You might have thought that performances of J. S. Bach’s Passions had enough to do balancing the layers of St John’s or St Matthew’s vivid versions of the story, highly subjective meditative arias and consolatory Lutheran chorales into a whole without adding further elements, such as a full staging or, as with this St John Passion from the Britten Sinfonia, offering a modern nod to performance practices of nearly three-hundred years ago, when the singing of the Passion was part of a much longer liturgy. Thus, instead of a sermon between Parts 1 and 2, Simon Russell Beale read extracts from T. S. Eliot’s salvation-seeking poem Ash-Wednesday and, after the scourging of Christ, the Passion-prophetic Psalm 22, “My God, my God, why hast though forsaken me?”, and then, after the closing chorale, choir and orchestra sang the motet Ecce quomodo moritur Justus (Behold how the righteous man dies) by the Renaissance Slovenian composer Jacob Handl. Handl was Catholic, Bach Protestant, Eliot Anglo-Catholic and the Psalm Jewish, so you couldn’t fault the presentation’s ecumenism.
As each member of the twelve-strong Britten Sinfonia Voices randomly, separately and solemnly stood up during the Sinfonia to the opening chorus – to register their individual involvement, perhaps? – I thought we were in for a heavily and emotionally contrived semi-staging, but mercifully, after that dalliance with arty reality outreach, the only other motions were when singers came to the front for their arias. With all the named characters – Christ, Pilate, Peter – being sung from the choir, this was very much a collective account, with Mark Padmore’s Evangelist, in the absence of a conductor, defining its style and temperature.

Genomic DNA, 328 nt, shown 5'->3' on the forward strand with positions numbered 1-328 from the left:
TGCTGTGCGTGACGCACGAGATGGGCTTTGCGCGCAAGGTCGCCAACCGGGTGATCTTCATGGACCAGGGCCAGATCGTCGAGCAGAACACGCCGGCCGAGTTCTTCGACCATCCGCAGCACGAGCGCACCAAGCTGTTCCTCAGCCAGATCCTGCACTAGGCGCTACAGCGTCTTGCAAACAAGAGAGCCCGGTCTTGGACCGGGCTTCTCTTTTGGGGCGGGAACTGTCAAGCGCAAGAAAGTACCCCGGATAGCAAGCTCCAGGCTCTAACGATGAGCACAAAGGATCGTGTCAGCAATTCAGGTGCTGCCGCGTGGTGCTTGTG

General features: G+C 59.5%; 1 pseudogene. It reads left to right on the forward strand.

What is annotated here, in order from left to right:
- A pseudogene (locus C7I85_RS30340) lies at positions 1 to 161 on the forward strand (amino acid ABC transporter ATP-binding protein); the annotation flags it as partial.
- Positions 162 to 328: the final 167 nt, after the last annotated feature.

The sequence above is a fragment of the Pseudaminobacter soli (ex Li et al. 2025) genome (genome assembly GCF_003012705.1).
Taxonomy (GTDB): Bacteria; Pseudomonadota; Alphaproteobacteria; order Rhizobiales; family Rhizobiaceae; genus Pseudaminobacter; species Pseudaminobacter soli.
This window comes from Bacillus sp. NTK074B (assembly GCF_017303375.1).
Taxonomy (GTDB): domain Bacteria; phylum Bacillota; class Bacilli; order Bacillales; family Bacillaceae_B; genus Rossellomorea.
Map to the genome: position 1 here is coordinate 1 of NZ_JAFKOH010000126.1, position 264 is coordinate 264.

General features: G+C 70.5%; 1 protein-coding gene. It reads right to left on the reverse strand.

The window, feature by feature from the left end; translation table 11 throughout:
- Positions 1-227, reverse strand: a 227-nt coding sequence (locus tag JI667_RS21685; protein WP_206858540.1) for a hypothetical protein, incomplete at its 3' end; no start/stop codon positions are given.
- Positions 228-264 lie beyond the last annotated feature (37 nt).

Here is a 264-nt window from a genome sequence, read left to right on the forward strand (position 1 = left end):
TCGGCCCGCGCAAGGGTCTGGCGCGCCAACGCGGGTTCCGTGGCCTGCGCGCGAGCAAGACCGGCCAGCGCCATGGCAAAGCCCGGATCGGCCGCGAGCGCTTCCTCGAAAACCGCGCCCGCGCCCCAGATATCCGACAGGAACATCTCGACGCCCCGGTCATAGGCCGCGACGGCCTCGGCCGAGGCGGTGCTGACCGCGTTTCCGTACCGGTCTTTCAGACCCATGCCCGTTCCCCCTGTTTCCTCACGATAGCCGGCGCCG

Padmore continues to be extraordinary in this role, one of the great matches for Bach’s unassailable humanity. The top of his voice has an expressive volatility and he colours the text with unstinting imagination – the anguish he brought to Peter weeping bitterly and Christ’s scourging was unforgettable and his fielding of the dialogue between Christ and Pilate added immeasurably to its potency.
Tim Dickinson’s Christus was rather anonymous, without that gathering sense of the Saviour’s withdrawal from this life, but the character of his voice became clear in his beautifully sung ‘Mein teurer Heiland’ (which, since it comes just after Christ has died, appeared to fast-forward the Resurrection). Eamonn Dougan, the masterly and discreet director of the Britten Sinfonia Voices, gave Pilate his due weight in the drama, making that very modern character seem even more compromised, reasonable and compassionate, and his ghostly aria with choir ‘Eilt, ihr angefochtnen Seelen’ was very effective. The high-voice arias (there was no countertenor), from Zoe Brookshaw, Elinor Rolfe-Johnson, Ciara Hendrick and Eleanor Minney, included a limpid ‘Zerfliesse’ from Rolfe-Johnson and a beautifully sustained ‘Es ist vollbracht’ from Minney.
The choir as a whole reacted nimbly to the text and reserved a warmth and depth for the chorales, and the Britten Sinfonia, as well as supplying a host of strongly realised obbligatos, was on characteristic, dynamic form, with a firm sense of pulse and direction. As a result of the chemistry between Duggan, Padmore and Jacqueline Shave, the ensemble was very tight and fluid.
Simon Russell Beale’s decisive readings rendered things over-explicit, but they didn’t get in the way of this intimate, energised Good Friday offering.